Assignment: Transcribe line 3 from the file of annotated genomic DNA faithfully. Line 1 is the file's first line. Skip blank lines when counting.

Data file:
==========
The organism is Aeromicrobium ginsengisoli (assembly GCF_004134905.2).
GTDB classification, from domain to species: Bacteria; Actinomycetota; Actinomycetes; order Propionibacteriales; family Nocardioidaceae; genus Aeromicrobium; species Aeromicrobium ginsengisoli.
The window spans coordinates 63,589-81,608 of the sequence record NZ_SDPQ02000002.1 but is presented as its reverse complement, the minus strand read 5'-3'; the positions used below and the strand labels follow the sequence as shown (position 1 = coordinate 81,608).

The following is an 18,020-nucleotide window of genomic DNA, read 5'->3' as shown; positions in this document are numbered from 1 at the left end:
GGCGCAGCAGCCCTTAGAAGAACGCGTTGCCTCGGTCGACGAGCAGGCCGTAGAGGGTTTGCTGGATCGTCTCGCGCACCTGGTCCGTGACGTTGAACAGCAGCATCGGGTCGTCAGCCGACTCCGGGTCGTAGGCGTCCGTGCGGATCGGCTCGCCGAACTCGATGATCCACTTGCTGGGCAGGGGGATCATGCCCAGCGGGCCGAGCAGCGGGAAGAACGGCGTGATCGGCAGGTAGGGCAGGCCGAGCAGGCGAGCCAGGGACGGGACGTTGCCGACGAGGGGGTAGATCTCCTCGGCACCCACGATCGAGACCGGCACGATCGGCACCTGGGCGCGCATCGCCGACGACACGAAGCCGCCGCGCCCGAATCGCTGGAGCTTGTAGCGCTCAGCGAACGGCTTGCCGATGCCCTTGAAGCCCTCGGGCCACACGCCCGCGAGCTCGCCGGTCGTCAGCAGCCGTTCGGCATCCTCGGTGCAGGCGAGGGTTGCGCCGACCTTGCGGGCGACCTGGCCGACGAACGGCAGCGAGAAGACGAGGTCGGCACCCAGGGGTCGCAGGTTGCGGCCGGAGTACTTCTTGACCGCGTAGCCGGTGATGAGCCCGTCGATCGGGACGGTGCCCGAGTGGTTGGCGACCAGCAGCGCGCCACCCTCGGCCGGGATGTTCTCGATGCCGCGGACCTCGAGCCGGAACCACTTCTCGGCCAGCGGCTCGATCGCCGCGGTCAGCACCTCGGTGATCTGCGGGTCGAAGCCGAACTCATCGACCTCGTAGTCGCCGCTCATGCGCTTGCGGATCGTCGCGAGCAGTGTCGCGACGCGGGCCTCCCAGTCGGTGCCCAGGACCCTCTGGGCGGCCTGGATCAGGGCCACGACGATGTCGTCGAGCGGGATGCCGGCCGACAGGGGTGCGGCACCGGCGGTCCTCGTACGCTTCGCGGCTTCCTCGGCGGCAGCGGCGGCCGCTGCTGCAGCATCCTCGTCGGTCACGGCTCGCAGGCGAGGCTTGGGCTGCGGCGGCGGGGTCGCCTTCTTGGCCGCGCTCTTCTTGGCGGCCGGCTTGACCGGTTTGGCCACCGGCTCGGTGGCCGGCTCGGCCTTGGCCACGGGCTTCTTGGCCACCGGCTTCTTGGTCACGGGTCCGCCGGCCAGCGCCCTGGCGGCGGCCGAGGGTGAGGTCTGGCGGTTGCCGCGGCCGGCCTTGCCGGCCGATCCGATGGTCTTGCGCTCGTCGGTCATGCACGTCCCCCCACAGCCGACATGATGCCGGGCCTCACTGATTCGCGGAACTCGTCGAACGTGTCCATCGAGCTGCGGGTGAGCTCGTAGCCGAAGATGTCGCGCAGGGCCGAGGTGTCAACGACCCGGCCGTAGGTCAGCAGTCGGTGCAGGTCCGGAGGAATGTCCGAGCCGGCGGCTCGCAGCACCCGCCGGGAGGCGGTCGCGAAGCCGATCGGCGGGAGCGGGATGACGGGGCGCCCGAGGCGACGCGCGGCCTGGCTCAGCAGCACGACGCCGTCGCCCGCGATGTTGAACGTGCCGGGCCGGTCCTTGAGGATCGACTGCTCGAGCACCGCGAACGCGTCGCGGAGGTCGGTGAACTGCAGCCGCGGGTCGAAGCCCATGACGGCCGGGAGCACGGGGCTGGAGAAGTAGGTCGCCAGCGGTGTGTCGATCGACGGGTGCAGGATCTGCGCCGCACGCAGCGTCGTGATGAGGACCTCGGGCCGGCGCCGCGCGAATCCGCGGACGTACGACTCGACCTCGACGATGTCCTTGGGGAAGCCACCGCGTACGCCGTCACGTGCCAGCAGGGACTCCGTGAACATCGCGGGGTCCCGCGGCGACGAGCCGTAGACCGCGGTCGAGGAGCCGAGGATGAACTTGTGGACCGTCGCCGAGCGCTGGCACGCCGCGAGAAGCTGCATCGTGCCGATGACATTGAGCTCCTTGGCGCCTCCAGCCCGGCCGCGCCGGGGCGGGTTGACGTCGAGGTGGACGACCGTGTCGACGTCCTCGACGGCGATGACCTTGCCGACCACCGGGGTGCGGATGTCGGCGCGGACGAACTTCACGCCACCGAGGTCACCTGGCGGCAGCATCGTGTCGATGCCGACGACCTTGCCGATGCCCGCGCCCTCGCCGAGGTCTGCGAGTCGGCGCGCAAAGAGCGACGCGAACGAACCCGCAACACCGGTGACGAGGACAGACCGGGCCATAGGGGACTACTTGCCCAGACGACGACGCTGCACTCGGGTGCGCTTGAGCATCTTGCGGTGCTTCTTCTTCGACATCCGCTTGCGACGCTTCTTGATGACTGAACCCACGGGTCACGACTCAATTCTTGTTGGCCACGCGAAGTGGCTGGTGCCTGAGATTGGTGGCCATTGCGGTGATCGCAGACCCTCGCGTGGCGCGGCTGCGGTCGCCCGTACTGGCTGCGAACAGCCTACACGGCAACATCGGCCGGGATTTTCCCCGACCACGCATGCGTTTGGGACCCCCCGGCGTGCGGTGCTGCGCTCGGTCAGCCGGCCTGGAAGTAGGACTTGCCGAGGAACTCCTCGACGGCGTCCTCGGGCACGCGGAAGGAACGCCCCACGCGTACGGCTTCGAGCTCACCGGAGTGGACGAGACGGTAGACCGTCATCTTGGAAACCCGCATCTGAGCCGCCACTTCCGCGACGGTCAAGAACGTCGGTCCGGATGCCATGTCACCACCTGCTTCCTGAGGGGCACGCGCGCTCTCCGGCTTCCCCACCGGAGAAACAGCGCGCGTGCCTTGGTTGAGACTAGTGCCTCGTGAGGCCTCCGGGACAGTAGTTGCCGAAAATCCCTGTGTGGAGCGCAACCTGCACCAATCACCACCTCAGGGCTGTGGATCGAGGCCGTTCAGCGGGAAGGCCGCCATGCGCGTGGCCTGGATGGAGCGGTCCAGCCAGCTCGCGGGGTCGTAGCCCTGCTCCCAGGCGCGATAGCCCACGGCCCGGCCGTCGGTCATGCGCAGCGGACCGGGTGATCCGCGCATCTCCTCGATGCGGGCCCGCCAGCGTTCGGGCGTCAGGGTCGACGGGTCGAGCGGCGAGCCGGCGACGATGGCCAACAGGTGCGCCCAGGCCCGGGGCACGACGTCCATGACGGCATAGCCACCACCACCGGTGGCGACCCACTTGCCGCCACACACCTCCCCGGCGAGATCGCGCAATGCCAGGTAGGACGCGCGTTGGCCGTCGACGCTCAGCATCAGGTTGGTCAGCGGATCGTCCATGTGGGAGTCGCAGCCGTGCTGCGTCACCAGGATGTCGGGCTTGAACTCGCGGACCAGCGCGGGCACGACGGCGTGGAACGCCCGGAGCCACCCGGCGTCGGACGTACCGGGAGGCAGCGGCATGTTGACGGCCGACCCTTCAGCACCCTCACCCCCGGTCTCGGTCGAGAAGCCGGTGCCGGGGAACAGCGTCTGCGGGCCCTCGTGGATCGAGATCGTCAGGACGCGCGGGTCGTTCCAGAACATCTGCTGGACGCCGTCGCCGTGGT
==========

The window spans coordinates 63,589-81,608 of the sequence record NZ_SDPQ02000002.1 but is presented as its reverse complement, the minus strand read 5'-3'; the positions used below and the strand labels follow the sequence as shown (position 1 = coordinate 81,608).